"The Curse of the Garcias" [Vital Signs, December] tells readers about the rare medical condition androgen insensitivity syndrome (AIS). Unfortunately, the one person author Dr. Robert Marion chose not to so educate was his own patient. While Dr. Marion may think he was protecting her by withholding information, he instead placed her at risk of discovering it on her own without appropriate support or counseling. I know how devastating such a discovery can be—I, too, have AIS. And I, too, did not learn about my condition from my physician; I uncovered the truth in a public medical library. Dr. Marion's approach doesn't ensure that his patient won't make a similar discovery. In any event, it denies her the right to make informed choices about her medical care.
Bergman, A. (2004). "Middlesex (Book Review)." Archives of Pediatric and Adolescent Medicine 158(5): 500.
"Yes, it is fiction, but I cannot imagine a more authentic and sensitive voice. Because our interactions
usually take place in limited and structured settings such as offices and hospitals, pediatricians have scant opportunity to learn how our young patients think. One way to sharpen our awareness is to listen to children’s voices as they are expressed in books. In Middlesex, the voice is loud and clear."
The Casper Wyoming Star Tribune is carrying an article about Miki Ann Dimarco. Early this year, a U.S. District Court judge found that 438 days of confinement in Pod Three, a maximum security four-cell segregated area that is used to house the Wyoming Women’s Center worst inmates, was not cruel an unusual punishment. Dimarco was found guilty of passing six bad checks, totalling $742.85. That’s not why she was confined all alone for over a year. Rather, prison officials decided to segregate her when they discovered that she was intersexed.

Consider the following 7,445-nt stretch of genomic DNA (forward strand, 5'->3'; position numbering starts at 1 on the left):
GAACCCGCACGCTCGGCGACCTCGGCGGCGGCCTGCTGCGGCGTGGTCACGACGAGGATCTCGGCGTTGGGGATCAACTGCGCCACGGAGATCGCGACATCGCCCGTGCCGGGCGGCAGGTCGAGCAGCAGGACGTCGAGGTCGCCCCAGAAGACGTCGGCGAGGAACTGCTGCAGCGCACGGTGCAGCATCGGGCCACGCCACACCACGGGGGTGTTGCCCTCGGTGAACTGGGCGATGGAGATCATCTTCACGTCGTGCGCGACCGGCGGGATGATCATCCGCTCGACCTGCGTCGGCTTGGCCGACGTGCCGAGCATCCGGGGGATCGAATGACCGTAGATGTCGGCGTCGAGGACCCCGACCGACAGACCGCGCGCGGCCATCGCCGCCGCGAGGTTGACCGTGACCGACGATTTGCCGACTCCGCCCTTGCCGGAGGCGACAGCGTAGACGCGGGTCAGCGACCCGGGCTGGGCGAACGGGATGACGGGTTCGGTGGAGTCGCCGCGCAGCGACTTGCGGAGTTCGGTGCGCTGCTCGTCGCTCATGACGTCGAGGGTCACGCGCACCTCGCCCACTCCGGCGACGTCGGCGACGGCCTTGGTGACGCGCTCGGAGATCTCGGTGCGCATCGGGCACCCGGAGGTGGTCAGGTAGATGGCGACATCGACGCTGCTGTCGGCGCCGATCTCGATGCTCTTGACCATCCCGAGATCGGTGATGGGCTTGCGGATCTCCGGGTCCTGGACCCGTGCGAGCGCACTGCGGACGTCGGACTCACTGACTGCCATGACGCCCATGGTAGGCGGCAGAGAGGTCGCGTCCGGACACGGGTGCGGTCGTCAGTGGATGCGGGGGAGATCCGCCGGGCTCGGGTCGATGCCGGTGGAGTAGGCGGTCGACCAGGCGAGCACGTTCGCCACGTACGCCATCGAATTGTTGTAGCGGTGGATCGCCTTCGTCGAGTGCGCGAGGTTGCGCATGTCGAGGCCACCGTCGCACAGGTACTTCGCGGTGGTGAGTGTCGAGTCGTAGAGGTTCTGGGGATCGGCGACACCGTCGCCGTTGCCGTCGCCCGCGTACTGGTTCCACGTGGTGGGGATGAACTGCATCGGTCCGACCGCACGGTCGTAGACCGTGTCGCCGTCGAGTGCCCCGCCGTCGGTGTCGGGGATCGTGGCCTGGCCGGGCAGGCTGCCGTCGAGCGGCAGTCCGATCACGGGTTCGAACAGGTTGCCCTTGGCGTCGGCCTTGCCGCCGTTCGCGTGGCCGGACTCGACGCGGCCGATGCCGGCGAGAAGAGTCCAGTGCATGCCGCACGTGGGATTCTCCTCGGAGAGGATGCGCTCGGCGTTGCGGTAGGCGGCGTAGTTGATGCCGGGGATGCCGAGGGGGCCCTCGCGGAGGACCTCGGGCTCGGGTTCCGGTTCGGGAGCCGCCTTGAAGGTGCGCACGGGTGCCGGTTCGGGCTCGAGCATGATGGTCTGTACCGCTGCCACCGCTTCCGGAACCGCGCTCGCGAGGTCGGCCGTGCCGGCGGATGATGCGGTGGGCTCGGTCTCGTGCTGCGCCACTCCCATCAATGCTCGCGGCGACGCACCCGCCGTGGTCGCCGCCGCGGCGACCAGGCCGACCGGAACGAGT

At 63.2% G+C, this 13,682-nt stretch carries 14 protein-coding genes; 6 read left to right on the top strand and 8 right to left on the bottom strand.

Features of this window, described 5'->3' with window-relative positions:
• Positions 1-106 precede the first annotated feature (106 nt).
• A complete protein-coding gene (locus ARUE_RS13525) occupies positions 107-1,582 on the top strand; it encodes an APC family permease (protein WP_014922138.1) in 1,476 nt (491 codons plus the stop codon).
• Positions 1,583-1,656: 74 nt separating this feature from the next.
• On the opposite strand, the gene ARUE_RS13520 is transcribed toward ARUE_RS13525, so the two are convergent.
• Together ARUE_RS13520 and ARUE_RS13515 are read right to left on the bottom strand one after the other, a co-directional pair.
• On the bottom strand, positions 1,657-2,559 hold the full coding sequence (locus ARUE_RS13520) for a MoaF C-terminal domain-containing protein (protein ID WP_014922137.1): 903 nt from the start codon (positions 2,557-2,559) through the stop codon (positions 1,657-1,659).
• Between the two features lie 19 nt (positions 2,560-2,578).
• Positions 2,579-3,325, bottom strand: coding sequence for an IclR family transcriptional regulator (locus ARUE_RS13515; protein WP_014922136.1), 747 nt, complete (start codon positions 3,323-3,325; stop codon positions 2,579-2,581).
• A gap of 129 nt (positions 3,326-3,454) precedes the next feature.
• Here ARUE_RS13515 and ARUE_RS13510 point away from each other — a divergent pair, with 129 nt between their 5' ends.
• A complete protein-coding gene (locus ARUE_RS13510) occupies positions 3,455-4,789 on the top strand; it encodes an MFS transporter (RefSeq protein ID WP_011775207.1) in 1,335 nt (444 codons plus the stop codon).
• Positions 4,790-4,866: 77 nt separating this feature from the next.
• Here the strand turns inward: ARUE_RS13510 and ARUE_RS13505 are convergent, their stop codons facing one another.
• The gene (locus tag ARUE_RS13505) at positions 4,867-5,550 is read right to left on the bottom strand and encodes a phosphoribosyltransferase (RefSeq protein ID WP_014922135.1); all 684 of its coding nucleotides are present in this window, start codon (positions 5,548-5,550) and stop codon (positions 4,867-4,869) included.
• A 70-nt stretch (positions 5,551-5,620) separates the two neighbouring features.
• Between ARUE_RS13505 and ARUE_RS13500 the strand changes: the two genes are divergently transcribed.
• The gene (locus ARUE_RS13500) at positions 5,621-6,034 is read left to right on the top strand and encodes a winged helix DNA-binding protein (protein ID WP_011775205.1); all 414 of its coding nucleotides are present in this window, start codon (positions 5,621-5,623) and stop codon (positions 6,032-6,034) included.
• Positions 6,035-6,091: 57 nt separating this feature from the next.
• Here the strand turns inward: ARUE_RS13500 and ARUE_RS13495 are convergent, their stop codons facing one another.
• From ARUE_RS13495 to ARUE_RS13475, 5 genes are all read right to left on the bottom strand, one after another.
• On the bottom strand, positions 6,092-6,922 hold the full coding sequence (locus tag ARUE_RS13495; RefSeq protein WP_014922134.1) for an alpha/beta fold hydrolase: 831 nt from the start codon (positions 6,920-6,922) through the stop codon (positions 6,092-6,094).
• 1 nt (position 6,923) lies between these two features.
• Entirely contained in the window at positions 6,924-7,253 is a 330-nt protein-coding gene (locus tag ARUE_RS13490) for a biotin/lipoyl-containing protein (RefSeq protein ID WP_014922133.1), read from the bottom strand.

Dusen, Matthew Van. 2004. Separate and Unequal. Casper Star Tribune, December 8. Available online.
Hester, J. David. 2004. Intersex(es) and alternative strategies of healing. Ethik in der Medizin 16:48-67.
———. 2004. Intersex(es) and informed consent: how physicians' rhetoric constrains choice. Theoretical Medicine 25:21-49.
———. 2003. Rhetoric of the medical management of intersexed children. Genders 38. Available from http://www.genders.org/g38/g38_hester.html.